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Profiling Opponents in the Absence of Statistical Convergence

You have more information than you think

by Jeff Hwang |  Published: May 30, 2012


Jeff HwangThere are three basic ways we use statistics in poker:

1. To help profile our opponents in order to make better playing decisions.

2. To analyze our opponents’ play in order to aid in game selection and seat selection, and …

3. To analyze our own play for diagnostic purposes.

While online stat tracking software programs such as PokerTracker or Hold’em Manager gather a wealth of data during game play, making the correct play against a particular opponent in a particular situation is not always as simple as looking at a statistic and having that stat equate directly to an action. More often, we must use a statistic in the context of the player’s profile (Is the player tight-aggressive, loose-aggressive, tight-weak, nit, maniac, etcetera?), in context of other statistics we have on a player, as well in the context of the actions that player has taken in other situations.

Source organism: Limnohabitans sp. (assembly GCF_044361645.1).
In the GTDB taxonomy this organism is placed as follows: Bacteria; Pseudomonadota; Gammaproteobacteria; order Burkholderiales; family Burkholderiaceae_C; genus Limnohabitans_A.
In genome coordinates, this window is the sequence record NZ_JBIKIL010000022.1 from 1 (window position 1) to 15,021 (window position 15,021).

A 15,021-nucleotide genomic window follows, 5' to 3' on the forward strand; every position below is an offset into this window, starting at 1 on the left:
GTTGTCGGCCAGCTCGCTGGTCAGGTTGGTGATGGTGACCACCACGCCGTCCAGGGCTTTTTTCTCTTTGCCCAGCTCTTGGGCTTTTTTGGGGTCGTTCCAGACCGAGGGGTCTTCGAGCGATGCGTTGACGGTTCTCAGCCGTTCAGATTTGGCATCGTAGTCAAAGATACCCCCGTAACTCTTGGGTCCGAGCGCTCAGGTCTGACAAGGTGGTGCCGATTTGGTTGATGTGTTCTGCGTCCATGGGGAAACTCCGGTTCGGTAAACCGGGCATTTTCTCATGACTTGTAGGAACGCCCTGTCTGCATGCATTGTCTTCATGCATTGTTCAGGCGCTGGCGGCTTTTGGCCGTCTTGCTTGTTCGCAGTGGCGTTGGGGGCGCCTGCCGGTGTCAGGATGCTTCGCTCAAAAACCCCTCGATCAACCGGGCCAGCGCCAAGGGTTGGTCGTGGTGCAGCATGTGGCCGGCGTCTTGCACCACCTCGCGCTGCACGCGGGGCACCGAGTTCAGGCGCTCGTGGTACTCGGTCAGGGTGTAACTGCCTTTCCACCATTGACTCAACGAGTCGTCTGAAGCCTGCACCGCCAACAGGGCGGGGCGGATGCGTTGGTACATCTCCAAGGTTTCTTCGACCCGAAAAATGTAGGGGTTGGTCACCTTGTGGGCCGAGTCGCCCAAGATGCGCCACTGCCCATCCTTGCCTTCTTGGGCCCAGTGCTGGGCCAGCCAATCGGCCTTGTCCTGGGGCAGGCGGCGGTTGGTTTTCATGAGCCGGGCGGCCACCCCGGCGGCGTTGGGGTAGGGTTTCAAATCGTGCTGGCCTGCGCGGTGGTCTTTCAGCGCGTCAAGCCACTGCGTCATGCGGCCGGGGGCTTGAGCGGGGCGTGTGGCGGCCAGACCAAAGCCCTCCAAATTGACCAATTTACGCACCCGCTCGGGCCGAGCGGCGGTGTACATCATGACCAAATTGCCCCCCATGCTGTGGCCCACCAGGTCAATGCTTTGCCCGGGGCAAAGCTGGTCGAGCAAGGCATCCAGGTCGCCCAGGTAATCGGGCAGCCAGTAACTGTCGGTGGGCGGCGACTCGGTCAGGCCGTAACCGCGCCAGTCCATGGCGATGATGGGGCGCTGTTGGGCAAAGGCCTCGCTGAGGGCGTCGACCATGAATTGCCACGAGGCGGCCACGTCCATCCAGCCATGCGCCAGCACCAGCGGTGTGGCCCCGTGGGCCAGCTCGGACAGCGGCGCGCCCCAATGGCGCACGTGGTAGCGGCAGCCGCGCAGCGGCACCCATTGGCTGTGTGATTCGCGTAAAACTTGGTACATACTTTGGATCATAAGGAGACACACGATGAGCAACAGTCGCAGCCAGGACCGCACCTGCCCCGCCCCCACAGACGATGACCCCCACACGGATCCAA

This is particularly true in the absence of statistical convergence – that is, in situations when we haven’t had enough trials with a particular opponent for a certain statistic to become statistically significant in and of itself.

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